Aside from the addition of 3D, this week’s rerelease of James Cameron‘s Titanic promises to be just as you remembered — unless, perhaps, you’re a bit of an astronomy geek. After prodding from astrophysicist Neil deGrasse Tyson, the director has made one small edit to his 1997 film concerning the star formation during the sinking of the ship. While most filmmakers probably wouldn’t concern themselves with such a seemingly minor detail, Cameron’s famed perfectionism compelled him to make the change. Read more after the jump.

The scene in question sees Rose (Kate Winslet) reclining on a piece of driftwood while gazing up at the sky. According to Mashable, Tyson first sent Cameron an email years ago in which he noted that the star field she was looking at was incorrect for the night of April 15, 1912 at 4:20 AM, and brought the issue up repeatedly as the two ran into each other over the years. Finally, Cameron’s team asked Tyson to send over an accurate sky map for the date and time to be used in a 10th anniversary director’s cut version of Titanic. The updated star formation will be seen in the new 3D rerelease of the film as well.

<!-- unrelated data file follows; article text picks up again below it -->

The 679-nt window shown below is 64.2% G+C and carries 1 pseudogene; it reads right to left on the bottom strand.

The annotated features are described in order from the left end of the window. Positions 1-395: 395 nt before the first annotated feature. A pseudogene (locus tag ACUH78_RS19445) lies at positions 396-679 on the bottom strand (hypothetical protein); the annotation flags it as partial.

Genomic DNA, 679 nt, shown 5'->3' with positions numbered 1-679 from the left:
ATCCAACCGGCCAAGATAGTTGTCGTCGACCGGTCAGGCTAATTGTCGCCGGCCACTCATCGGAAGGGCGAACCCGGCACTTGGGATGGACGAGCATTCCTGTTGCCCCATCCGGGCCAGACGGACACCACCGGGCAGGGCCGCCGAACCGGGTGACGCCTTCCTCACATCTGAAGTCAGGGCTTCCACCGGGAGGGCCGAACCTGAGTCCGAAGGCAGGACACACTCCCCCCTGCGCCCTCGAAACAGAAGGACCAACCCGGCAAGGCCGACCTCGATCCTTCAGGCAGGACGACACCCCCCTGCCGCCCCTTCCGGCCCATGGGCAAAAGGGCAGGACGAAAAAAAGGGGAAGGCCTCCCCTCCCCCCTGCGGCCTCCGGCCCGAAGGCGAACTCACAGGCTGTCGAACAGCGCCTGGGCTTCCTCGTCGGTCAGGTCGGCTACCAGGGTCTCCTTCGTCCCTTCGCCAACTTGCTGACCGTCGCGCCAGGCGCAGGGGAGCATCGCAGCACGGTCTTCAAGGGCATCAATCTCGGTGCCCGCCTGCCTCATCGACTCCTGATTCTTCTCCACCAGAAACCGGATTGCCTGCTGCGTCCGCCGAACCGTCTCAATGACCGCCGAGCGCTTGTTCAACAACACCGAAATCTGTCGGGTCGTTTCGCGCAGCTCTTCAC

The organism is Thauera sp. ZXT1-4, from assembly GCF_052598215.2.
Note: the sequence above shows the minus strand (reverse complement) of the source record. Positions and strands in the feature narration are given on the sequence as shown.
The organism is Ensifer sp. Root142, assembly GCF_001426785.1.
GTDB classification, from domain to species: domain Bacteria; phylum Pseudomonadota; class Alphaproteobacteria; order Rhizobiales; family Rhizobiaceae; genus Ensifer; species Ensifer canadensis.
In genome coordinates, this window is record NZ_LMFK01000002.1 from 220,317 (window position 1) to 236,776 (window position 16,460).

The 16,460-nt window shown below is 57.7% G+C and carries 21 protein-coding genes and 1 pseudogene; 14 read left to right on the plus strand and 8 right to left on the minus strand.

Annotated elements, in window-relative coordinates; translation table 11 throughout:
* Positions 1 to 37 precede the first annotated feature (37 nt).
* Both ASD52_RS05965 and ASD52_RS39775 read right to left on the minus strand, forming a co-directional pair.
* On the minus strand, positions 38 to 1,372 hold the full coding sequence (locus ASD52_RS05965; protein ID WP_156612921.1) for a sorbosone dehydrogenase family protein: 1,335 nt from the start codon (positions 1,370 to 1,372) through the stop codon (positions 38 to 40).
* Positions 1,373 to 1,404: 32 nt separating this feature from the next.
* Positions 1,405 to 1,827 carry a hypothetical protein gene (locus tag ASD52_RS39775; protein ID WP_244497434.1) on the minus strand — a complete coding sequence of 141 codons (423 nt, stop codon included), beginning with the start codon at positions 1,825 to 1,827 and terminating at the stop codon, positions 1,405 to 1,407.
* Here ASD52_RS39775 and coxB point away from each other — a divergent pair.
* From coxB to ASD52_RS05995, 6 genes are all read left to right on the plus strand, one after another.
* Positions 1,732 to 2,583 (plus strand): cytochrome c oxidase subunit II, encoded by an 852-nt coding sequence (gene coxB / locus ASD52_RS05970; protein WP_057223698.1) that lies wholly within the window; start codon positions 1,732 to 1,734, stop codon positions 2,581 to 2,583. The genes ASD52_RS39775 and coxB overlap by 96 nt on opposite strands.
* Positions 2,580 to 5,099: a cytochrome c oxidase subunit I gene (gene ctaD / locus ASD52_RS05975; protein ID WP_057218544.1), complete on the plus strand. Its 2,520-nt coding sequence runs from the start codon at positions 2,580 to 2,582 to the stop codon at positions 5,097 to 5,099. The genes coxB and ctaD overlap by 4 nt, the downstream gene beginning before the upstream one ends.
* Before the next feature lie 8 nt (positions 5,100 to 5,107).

Cameron described Tyson’s original message “quite snarky,” but conceded that the scientist had a point. “With my reputation as a perfectionist, I should have known that and I should have put the right star field in,” Cameron acknowledged. “So I said, ‘All right, send me the right stars for that exact time and I’ll put it in the movie.'”

Cameron isn’t the only high-profile pop culture figure Tyson’s taken to task for scientific inaccuracy. In an appearance earlier this year on Comedy Central’s The Daily Show with Jon Stewart, Tyson informed the host that the globe in the opening credits of his show was spinning in the wrong direction. In addition, Tyson’s pointed out Cameron’s inaccuracy and others in his book Cosmic Quandaries, as well as in a panel discussion at St. Petersburg College. Watch the very entertaining discussion below (skip to 23:50 for the rant on Titanic):

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